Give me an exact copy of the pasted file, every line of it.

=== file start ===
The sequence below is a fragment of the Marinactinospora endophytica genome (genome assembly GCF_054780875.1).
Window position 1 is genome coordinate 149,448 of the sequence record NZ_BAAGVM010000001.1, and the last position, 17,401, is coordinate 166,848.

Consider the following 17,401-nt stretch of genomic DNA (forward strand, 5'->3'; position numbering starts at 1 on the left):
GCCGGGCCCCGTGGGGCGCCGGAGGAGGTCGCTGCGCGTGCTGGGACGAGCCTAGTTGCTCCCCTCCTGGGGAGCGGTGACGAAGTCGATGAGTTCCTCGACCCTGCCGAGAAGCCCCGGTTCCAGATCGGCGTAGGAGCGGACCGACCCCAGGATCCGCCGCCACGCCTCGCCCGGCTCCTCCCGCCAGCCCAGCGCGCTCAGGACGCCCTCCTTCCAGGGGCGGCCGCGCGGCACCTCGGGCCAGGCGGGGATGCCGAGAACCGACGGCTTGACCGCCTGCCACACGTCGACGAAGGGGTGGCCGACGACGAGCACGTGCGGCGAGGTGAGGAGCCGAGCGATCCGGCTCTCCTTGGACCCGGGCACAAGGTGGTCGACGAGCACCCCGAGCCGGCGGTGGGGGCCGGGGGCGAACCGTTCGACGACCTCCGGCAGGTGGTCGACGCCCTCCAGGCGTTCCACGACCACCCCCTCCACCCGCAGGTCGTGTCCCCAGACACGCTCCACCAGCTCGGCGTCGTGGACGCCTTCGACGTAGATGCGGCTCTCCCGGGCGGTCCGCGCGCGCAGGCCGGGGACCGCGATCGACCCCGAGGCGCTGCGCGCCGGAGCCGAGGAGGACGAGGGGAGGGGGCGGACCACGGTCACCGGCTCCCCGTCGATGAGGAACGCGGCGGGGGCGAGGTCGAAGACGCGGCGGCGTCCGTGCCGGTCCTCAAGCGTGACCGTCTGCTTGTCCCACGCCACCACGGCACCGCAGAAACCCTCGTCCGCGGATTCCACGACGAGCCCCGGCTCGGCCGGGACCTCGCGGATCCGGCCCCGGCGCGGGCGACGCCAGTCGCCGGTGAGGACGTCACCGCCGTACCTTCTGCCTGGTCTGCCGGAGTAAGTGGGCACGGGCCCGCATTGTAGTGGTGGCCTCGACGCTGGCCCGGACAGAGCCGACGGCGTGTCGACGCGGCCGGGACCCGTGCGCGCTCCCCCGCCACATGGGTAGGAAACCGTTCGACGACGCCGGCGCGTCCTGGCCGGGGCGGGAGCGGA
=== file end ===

The sequence below is a fragment of the Marinactinospora endophytica genome (genome assembly GCF_054780875.1).
Window position 1 is genome coordinate 149,448 of the sequence record NZ_BAAGVM010000001.1, and the last position, 17,401, is coordinate 166,848.

Consider the following 17,401-nt stretch of genomic DNA (forward strand, 5'->3'; position numbering starts at 1 on the left):
GCCGGGCCCCGTGGGGCGCCGGAGGAGGTCGCTGCGCGTGCTGGGACGAGCCTAGTTGCTCCCCTCCTGGGGAGCGGTGACGAAGTCGATGAGTTCCTCGACCCTGCCGAGAAGCCCCGGTTCCAGATCGGCGTAGGAGCGGACCGACCCCAGGATCCGCCGCCACGCCTCGCCCGGCTCCTCCCGCCAGCCCAGCGCGCTCAGGACGCCCTCCTTCCAGGGGCGGCCGCGCGGCACCTCGGGCCAGGCGGGGATGCCGAGAACCGACGGCTTGACCGCCTGCCACACGTCGACGAAGGGGTGGCCGACGACGAGCACGTGCGGCGAGGTGAGGAGCCGAGCGATCCGGCTCTCCTTGGACCCGGGCACAAGGTGGTCGACGAGCACCCCGAGCCGGCGGTGGGGGCCGGGGGCGAACCGTTCGACGACCTCCGGCAGGTGGTCGACGCCCTCCAGGCGTTCCACGACCACCCCCTCCACCCGCAGGTCGTGTCCCCAGACACGCTCCACCAGCTCGGCGTCGTGGACGCCTTCGACGTAGATGCGGCTCTCCCGGGCGGTCCGCGCGCGCAGGCCGGGGACCGCGATCGACCCCGAGGCGCTGCGCGCCGGAGCCGAGGAGGACGAGGGGAGGGGGCGGACCACGGTCACCGGCTCCCCGTCGATGAGGAACGCGGCGGGGGCGAGGTCGAAGACGCGGCGGCGTCCGTGCCGGTCCTCAAGCGTGACCGTCTGCTTGTCCCACGCCACCACGGCACCGCAGAAACCCTCGTCCGCGGATTCCACGACGAGCCCCGGCTCGGCCGGGACCTCGCGGATCCGGCCCCGGCGCGGGCGACGCCAGTCGCCGGTGAGGACGTCACCGCCGTACCTTCTGCCTGGTCTGCCGGAGTAAGTGGGCACGGGCCCGCATTGTAGTGGTGGCCTCGACGCTGGCCCGGACAGAGCCGACGGCGTGTCGACGCGGCCGGGACCCGTGCGCGCTCCCCCGCCACATGGGTAGGAAACCGTTCGACGACGCCGGCGCGTCCTGGCCGGGGCGGGAGCGGA